December 17, 2008 > Time for Hanukkah
Time for Hanukkah
Hanukkah, which means dedication, will begin this year at sundown December 21st. The eight-day ceremony commemorates the rededication of the Holy Temple in Jerusalem in 165 BCE. A Jewish revolt against oppression which prohibited practice of their religion and seizure of the holy Temple ended with the victory of Jews under the leadership of Judah Maccabee.
The temple was once again in Jewish hands. A grand rededication ceremony was problematic since the temple's golden menorah by tradition, once lit, burned every night, throughout the night. Uncontaminated oil was found to light the menorah, but only enough to last for one day. It would take eight days to produce an additional supply of oil. Miraculously, the limited amount of oil burned for eight days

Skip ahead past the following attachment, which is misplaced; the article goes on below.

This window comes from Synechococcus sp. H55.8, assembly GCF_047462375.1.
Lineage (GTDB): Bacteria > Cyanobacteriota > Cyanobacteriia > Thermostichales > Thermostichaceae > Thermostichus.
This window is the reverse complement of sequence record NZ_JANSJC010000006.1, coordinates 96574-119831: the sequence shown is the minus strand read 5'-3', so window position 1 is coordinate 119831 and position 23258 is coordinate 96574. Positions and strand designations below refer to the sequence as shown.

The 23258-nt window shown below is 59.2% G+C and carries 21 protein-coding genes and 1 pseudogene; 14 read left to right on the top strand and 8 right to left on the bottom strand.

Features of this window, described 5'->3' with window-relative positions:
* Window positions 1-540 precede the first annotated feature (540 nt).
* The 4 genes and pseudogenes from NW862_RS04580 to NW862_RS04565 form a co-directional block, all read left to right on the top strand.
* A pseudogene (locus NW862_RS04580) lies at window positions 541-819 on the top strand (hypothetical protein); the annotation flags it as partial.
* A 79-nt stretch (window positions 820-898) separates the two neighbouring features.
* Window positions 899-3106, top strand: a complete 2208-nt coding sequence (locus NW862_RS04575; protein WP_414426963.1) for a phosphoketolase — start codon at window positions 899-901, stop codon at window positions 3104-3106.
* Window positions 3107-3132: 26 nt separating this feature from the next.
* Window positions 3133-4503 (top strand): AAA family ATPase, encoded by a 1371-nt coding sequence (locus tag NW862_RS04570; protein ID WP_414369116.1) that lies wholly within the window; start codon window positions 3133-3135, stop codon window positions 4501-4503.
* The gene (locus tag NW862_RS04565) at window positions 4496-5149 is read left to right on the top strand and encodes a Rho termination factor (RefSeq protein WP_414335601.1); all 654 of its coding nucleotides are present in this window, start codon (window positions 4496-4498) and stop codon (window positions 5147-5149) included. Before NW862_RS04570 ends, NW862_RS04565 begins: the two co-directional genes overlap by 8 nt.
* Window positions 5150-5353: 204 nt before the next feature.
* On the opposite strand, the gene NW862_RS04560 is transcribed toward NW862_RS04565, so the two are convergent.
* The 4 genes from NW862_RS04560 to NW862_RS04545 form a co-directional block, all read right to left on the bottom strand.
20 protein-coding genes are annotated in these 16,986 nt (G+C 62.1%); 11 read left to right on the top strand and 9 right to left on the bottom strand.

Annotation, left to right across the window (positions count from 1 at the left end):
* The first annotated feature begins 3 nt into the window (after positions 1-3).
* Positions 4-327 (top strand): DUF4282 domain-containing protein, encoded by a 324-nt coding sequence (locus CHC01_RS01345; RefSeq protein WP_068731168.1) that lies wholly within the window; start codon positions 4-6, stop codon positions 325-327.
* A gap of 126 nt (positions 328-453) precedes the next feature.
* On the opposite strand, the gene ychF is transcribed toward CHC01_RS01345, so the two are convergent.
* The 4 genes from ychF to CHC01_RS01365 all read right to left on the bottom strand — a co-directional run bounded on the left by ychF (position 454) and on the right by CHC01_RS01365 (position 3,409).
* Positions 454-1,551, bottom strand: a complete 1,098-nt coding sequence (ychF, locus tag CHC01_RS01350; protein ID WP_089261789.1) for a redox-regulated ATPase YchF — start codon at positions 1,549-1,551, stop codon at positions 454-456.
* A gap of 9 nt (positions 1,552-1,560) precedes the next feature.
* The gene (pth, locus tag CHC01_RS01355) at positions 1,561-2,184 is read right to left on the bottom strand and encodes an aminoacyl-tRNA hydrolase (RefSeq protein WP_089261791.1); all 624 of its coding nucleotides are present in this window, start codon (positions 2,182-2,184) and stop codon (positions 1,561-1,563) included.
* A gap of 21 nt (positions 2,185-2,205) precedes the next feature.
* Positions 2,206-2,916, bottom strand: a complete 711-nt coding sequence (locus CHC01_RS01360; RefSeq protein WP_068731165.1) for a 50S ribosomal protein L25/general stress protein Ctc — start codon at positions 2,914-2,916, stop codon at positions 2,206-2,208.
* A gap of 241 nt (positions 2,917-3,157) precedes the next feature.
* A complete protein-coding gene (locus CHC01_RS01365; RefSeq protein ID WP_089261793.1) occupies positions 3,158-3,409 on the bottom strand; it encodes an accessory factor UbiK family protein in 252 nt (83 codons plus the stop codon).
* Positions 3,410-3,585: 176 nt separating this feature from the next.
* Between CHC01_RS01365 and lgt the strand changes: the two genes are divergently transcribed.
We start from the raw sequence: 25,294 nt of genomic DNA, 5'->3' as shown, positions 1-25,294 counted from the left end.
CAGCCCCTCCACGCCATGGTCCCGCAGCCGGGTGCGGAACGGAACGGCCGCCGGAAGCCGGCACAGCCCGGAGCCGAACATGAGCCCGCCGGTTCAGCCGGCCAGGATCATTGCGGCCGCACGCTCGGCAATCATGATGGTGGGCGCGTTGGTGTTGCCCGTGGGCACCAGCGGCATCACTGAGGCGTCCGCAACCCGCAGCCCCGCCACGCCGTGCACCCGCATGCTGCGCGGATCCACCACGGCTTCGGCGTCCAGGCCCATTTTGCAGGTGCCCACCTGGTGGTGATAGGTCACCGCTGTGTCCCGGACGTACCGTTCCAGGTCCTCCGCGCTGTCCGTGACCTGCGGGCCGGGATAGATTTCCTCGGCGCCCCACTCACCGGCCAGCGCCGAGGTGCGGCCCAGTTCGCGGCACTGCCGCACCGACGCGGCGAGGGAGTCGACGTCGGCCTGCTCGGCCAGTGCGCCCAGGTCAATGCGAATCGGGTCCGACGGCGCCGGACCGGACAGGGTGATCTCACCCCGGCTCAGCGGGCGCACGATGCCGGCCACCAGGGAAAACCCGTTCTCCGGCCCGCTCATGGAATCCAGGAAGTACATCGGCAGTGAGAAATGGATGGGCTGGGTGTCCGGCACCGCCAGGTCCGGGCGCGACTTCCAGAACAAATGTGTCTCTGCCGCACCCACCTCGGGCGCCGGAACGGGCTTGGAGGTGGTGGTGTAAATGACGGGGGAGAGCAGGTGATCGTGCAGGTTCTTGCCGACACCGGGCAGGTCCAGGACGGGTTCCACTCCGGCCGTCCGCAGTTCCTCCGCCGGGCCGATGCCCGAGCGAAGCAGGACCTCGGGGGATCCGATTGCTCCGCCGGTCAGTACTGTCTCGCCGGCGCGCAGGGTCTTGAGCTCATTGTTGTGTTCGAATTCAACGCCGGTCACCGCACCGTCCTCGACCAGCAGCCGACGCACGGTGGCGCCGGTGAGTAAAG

A special Hanukkah menorah holds nine candles, one for each of the eight nights. The ninth candle, called the "shamash," is used to light the other candles. Each night a blessing is recited before a candle is lit. One of the most traditional dishes served during this celebration is potato latkes (pancakes) and Sufganiyot, a jelly doughnut without a hole made in hot oil. Some families include a relatively new tradition of gifts for children.
In addition to the lighting of the menorah, the Dreidel game is an integral piece of Jewish tradition. Dreidels are four-sided spinning tops with a Hebrew letter painted on each side of the top. The letters are Nun - no win / no lose, Gimmel - take all (from the kitty), Heh - take half (from the kitty), Peh or Shin - lose (what you deposited). Dreidel is spun one player at a time. The side on which the Dreidel falls determines the fate of the player - whether they win or lose according to the letter inscribed there. The game is over when one player wins the whole pot.
To find out about local Hanukkah celebrations contact:
Temple Beth Torah
42000 Paseo Padre Parkway, Fremont
Temple Beth Sholom
642 Dolores Avenue, San Leandro
Temple Beth Emek
3400 Nevada Court, Pleasanton